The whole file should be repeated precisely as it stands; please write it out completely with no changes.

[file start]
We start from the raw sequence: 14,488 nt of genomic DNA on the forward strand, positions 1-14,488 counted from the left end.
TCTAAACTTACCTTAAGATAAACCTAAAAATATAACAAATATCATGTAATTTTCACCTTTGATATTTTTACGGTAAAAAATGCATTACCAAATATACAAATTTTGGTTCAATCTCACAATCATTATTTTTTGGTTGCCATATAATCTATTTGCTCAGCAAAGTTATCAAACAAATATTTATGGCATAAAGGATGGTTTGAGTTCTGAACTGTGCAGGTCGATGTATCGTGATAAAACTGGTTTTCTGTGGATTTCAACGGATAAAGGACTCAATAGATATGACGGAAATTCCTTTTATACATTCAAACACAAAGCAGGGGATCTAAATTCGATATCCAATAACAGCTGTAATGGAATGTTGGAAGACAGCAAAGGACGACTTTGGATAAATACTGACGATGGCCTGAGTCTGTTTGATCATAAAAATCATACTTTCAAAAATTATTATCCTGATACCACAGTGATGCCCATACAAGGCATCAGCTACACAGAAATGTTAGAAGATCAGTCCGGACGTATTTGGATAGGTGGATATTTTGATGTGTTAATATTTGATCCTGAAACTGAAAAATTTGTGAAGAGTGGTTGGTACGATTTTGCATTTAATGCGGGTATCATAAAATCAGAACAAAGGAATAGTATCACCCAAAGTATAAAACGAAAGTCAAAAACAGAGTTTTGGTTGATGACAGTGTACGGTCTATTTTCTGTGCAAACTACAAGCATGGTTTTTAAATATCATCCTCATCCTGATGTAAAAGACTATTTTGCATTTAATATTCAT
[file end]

We start from the raw sequence: 14,488 nt of genomic DNA on the forward strand, positions 1-14,488 counted from the left end.
TCTAAACTTACCTTAAGATAAACCTAAAAATATAACAAATATCATGTAATTTTCACCTTTGATATTTTTACGGTAAAAAATGCATTACCAAATATACAAATTTTGGTTCAATCTCACAATCATTATTTTTTGGTTGCCATATAATCTATTTGCTCAGCAAAGTTATCAAACAAATATTTATGGCATAAAGGATGGTTTGAGTTCTGAACTGTGCAGGTCGATGTATCGTGATAAAACTGGTTTTCTGTGGATTTCAACGGATAAAGGACTCAATAGATATGACGGAAATTCCTTTTATACATTCAAACACAAAGCAGGGGATCTAAATTCGATATCCAATAACAGCTGTAATGGAATGTTGGAAGACAGCAAAGGACGACTTTGGATAAATACTGACGATGGCCTGAGTCTGTTTGATCATAAAAATCATACTTTCAAAAATTATTATCCTGATACCACAGTGATGCCCATACAAGGCATCAGCTACACAGAAATGTTAGAAGATCAGTCCGGACGTATTTGGATAGGTGGATATTTTGATGTGTTAATATTTGATCCTGAAACTGAAAAATTTGTGAAGAGTGGTTGGTACGATTTTGCATTTAATGCGGGTATCATAAAATCAGAACAAAGGAATAGTATCACCCAAAGTATAAAACGAAAGTCAAAAACAGAGTTTTGGTTGATGACAGTGTACGGTCTATTTTCTGTGCAAACTACAAGCATGGTTTTTAAATATCATCCTCATCCTGATGTAAAAGACTATTTTGCATTTAATATTCAT